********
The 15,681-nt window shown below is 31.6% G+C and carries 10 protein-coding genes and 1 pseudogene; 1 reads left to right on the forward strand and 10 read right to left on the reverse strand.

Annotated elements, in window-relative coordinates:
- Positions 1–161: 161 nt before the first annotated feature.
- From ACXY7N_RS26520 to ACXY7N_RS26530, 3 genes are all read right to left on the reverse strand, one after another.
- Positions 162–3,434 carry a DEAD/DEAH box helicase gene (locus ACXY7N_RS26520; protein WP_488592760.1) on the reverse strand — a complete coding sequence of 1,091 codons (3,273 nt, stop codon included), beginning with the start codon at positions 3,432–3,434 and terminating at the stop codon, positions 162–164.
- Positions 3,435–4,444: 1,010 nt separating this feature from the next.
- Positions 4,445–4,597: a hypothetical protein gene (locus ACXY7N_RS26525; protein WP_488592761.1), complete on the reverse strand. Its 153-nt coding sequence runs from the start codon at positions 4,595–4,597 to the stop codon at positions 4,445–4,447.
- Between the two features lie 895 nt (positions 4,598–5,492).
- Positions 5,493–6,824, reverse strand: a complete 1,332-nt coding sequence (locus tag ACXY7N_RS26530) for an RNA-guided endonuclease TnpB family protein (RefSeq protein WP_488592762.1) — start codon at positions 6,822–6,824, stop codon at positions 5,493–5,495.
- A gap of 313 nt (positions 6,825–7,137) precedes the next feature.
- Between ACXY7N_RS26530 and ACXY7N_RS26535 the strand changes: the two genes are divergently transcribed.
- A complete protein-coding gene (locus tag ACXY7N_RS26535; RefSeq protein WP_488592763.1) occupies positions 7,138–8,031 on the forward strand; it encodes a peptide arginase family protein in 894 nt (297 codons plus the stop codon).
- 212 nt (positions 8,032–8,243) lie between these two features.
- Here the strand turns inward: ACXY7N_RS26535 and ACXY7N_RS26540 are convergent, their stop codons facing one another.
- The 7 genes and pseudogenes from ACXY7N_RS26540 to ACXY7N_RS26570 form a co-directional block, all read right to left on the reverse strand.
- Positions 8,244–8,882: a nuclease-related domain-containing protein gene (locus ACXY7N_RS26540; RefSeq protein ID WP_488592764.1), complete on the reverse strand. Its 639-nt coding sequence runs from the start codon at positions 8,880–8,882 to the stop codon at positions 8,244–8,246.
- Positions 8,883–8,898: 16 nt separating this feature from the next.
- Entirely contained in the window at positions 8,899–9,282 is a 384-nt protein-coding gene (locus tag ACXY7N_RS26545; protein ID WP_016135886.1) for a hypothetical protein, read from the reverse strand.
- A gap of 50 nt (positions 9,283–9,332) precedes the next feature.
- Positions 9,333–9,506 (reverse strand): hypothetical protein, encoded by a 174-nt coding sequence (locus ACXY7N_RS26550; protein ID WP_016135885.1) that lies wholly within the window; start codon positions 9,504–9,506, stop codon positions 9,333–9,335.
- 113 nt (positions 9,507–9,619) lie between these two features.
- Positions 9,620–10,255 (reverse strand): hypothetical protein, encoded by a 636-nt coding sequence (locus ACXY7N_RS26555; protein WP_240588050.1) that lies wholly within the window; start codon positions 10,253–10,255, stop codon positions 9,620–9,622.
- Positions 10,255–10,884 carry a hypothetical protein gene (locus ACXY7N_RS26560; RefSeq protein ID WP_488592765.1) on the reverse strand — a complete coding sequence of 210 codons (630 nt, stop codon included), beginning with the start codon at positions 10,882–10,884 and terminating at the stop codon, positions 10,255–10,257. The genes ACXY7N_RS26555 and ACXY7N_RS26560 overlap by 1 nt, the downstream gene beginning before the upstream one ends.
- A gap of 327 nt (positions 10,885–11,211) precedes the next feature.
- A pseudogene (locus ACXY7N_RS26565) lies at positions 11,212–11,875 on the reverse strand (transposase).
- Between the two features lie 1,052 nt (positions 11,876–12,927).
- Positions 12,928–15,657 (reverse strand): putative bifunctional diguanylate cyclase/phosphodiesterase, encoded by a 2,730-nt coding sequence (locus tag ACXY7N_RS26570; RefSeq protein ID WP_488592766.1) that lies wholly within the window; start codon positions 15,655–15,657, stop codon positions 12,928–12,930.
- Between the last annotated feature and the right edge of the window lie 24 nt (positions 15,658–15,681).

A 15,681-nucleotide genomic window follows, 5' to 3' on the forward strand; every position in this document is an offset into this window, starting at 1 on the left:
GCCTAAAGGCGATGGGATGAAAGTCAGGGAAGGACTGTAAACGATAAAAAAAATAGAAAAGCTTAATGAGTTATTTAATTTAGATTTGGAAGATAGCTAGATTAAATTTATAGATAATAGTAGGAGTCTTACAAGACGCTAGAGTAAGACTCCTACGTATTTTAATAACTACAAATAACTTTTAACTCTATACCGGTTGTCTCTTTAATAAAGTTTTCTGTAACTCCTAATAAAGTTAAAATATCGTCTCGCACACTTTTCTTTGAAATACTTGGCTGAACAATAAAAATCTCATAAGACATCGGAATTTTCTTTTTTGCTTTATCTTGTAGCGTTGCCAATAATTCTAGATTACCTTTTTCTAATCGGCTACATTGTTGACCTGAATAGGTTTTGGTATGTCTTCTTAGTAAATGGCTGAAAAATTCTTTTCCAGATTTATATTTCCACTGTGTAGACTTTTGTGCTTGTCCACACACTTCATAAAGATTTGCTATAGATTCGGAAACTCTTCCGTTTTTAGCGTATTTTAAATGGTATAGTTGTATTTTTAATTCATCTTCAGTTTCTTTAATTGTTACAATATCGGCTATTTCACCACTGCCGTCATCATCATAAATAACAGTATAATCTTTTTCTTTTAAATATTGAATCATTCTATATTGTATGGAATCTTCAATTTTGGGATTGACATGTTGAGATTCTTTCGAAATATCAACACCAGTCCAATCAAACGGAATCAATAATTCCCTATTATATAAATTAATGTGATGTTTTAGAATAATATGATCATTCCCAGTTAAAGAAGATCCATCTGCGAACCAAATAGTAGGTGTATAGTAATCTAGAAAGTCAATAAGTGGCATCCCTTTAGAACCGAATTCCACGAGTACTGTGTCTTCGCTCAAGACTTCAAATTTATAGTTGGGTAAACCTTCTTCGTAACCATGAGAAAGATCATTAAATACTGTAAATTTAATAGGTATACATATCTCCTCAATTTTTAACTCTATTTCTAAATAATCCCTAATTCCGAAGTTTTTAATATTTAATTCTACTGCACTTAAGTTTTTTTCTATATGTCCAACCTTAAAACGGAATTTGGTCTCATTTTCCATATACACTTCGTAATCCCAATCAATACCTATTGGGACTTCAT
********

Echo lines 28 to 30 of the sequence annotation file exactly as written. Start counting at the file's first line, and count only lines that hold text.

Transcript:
- Between the last annotated feature and the right edge of the window lie 24 nt (positions 15,658–15,681).

A 15,681-nucleotide genomic window follows, 5' to 3' on the forward strand; every position in this document is an offset into this window, starting at 1 on the left:
GCCTAAAGGCGATGGGATGAAAGTCAGGGAAGGACTGTAAACGATAAAAAAAATAGAAAAGCTTAATGAGTTATTTAATTTAGATTTGGAAGATAGCTAGATTAAATTTATAGATAATAGTAGGAGTCTTACAAGACGCTAGAGTAAGACTCCTACGTATTTTAATAACTACAAATAACTTTTAACTCTATACCGGTTGTCTCTTTAATAAAGTTTTCTGTAACTCCTAATAAAGTTAAAATATCGTCTCGCACACTTTTCTTTGAAATACTTGGCTGAACAATAAAAATCTCATAAGACATCGGAATTTTCTTTTTTGCTTTATCTTGTAGCGTTGCCAATAATTCTAGATTACCTTTTTCTAATCGGCTACATTGTTGACCTGAATAGGTTTTGGTATGTCTTCTTAGTAAATGGCTGAAAAATTCTTTTCCAGATTTATATTTCCACTGTGTAGACTTTTGTGCTTGTCCACACACTTCATAAAGATTTGCTATAGATTCGGAAACTCTTCCGTTTTTAGCGTATTTTAAATGGTATAGTTGTATTTTTAATTCATCTTCAGTTTCTTTAATTGTTACAATATCGGCTATTTCACCACTGCCGTCATCATCATAAATAACAGTATAATCTTTTTCTTTTAAATATTGAATCATTCTATATTGTATGGAATCTTCAATTTTGGGATTGACATGTTGAGATTCTTTCGAAATATCAACACCAGTCCAATCAAACGGAATCAATAATTCCCTATTATATAAATTAATGTGATGTTTTAGAATAATATGATCATTCCCAGTTAAAGAAGATCCATCTGCGAACCAAATAGTAGGTGTATAGTAATCTAGAAAGTCAATAAGTGGCATCCCTTTAGAACCGAATTCCACGAGTACTGTGTCTTCGCTCAAGACTTCAAATTTATAGTTGGGTAAACCTTCTTCGTAACCATGAGAAAGATCATTAAATACTGTAAATTTAATAGGTATACATATCTCCTCAATTTTTAACTCTATTTCTAAATAATCCCTAATTCCGAAGTTTTTAATATTTAATTCTACTGCACTTAAGTTTTTTTCTATATGTCCAACCTTAAAACGGAATTTGGTCTCATTTTCCATATACACTTCGTAATCCCAATCAATACCTATTGGGACTTCAT